The broad interpretation of the commerce power may even
bring under its umbrella something other than the local street
crimes which Judge Carrigan discusses, i.e., violence in the
home, and even the bedroom.66 Matrimonial law could easily
be encompassed under federal law, since most marriages use
products, or at the least, affect interstate commerce. The O.J.
Simpson trial could with little difficulty be in U.S. District
Court, by making it a crime to use the knife, which was in
interstate commerce, to commit murder. Do we really want a
federal court to spend months involved in such a local criminal
matter? What if Mr. Simpson had driven the Bronco across
state lines? Such a broad interpretation of the Commerce
Clause deserves strong criticisms.
and the Resurgent Dormant Commerce Clause, 77 IOWA L. REV. 1249,
65. Carrigan & Lee, supra note 26, at 51.
66. See supra note 26 and accompanying text.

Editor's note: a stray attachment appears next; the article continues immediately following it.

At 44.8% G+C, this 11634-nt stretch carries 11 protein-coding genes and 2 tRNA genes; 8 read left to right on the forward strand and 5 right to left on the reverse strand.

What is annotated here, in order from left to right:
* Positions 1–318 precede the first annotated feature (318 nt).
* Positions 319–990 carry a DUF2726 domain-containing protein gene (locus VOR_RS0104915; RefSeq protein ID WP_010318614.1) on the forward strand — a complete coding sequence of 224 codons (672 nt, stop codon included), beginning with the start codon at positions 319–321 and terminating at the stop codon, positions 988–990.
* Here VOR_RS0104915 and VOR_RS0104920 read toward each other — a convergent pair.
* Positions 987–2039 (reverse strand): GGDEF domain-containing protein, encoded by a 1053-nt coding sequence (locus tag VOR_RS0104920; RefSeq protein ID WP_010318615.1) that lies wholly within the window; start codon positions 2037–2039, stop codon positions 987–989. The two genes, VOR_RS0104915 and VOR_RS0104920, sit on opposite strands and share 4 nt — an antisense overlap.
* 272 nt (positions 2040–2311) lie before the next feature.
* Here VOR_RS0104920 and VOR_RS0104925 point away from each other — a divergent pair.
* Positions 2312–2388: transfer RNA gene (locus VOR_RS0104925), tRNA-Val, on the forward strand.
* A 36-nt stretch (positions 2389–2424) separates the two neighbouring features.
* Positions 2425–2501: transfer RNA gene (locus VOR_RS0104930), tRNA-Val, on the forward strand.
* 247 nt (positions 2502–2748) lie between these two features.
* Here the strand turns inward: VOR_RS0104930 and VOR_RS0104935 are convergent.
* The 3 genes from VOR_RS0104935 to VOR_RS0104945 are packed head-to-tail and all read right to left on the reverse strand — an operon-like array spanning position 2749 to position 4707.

1995] UPHEAVAL AHEAD 1385
Finally, the importance of showing deference to Congress
does not mean that Congress has carte blanche to do anything.
The Supreme Court maintains this deference with an under-
standing that Congress act responsibly. The Supreme Court
and the American people expect Congress to cherish this defer-
ence given it by using its commerce power judiciously and even
sparingly. Possessing substantial power does not mandate that
one always exercise it to the maximum. Power savors best
when exercised with restraint. Power also savors best when
exercised with creativity, not resorting to the same Pavlovian
response to every problem.
Most current uses of the Commerce Clause to federalize
state law questions are based on a belief that any legal issue
with a national implication must receive a national response.
Some think that this reasoning demands that the issue become
a federal question justiciable in the federal courts. Certainly,
problems with national implications must receive a national
response; however, the national response need not be to feder-